Strengthening Medicare


Ms CLAYDON (Newcastle—Deputy Speaker) (18:02): I rise to speak to this motion to strengthen Medicare moved by my good friend and colleague the member for Macarthur. Labor has a proud record on health. Forty years ago, the Whitlam Labor government established Medicare, the universal health insurance scheme that continues to serve millions of Australians in need. But Medicare's introduction and, indeed, its survival has been anything but smooth sailing, because coalition governments have had a long history of hostility to Medicare. Today the Albanese Labor government is building on Whitlam's legacy as we strengthen Medicare for all Australians. Indeed, one of the first acts of this government was to restore the much-loved GP access after-hours service in the Newcastle and Hunter region, reinstating in full the operational hours of all clinics and reopening the after-hours service at the Calvary Mater hospital, which closed under the Morrison government's watch. Now thousands more Australians can soon access free urgent care when they need to, through the additional 29 urgent care clinics we announced in the recent budget, bringing the total number across Australia to 87. That's 87 urgent care clinics offering free walk-in care seven days a week over extended hours, completely bulk-billed.

I was pleased to recently host the Minister for Health and Aged Care in Newcastle to announce an urgent care clinic that will be established to service the Newcastle and Lake Macquarie area. This is great news for Novocastrians. It will help take the pressure off the John Hunter Hospital, where around 40 per cent of visitations are what we call categories 4 and 5—that is, patients with non-life-threatening conditions who are turning up to emergency departments when they would be better suited being treated in primary health. I've been fighting for an urgent care clinic in Newcastle and I am pleased to say this government is now delivering. It will go a long way to helping my community access quality, bulk-billed primary health care when they need it. The only card you need at an urgent care clinic is your Medicare card.

After a decade of cuts and neglect from the opposition, Labor's investments in Medicare and our health system are reversing the damage done—and more. The centrepiece of the Albanese Labor government's 2023-24 budget was a historic $6.1 billion investment in strengthening Medicare. This included a $3.5 billion investment to triple the bulk-billing incentives for GPs, benefiting more than 11 million people.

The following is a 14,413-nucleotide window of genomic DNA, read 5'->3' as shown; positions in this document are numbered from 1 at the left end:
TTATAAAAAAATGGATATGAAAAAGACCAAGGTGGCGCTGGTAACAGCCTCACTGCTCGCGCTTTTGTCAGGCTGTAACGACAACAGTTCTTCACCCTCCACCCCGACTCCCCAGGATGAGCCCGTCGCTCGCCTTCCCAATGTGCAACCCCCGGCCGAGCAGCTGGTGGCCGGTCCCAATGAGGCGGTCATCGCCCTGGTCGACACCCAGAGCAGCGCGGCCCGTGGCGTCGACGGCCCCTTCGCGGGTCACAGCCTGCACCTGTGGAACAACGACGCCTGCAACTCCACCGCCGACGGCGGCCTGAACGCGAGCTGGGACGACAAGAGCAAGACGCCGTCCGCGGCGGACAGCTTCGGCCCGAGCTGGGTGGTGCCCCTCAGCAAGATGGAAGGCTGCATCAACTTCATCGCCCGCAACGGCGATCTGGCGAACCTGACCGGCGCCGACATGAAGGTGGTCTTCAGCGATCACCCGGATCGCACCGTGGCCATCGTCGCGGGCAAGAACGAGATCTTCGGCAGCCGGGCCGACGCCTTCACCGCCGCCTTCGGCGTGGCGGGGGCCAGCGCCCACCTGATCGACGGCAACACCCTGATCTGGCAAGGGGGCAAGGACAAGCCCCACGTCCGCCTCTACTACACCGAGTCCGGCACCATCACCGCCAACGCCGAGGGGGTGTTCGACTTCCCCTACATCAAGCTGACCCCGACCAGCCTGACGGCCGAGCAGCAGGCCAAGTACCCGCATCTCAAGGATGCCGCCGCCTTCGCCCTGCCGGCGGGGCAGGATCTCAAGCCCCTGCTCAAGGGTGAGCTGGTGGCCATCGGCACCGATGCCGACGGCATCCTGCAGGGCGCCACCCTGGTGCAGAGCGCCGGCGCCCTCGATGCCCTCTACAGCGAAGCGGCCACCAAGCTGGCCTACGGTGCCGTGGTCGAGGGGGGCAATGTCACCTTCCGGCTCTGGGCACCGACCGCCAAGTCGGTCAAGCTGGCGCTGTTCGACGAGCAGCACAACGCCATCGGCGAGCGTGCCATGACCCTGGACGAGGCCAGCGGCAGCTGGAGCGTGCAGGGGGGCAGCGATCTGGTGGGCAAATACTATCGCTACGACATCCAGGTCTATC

We're also expanding the range of free mental health services through a commitment of $361 million over four years, including a network of 61 walk-in Medicare mental health centres that are fully staffed with professionals to care for people at every stage of mental health distress. We're investing $69.8 million to provide more MRI machines that are Medicare eligible—from 227 machines to 620. We're funding Medicare rebates for nuclear imaging and other common medical tests, enabling more people to access critical and timely diagnostic testing without having to worry about the cost. This will quite literally save lives.

But it doesn't stop there. We're also easing cost-of-living pressures for households through a $4.3 billion investment to deliver cheaper medicines. The maximum cost of PBS medicines has been reduced to $31.60, and 60-day prescriptions have been introduced for 184 common medicines, which is saving millions of Australians time and money, while caring for their health. In my electorate of Newcastle alone, 203,432 cheaper prescriptions have been issued since we've introduced this initiative, resulting in over $2.3 million in savings for Novocastrians.

We still have more to do to undo the previous decade of damage done by the opposition to Medicare and our primary health system, but Labor has a long history of caring for Australians and this Albanese Labor government is no exception. Only Labor can be trusted to invest in and support Medicare, which is, after all, a Labor government's legacy. It is the most pressing issue for people in Newcastle and the Hunter region and I really want to thank the Minister for Health for listening to our concerns. I come from an area where bulk-billing rates plummeted to a record low under the former government's watch. I'm doing absolutely everything I can to stop that downward spiral and turn this around.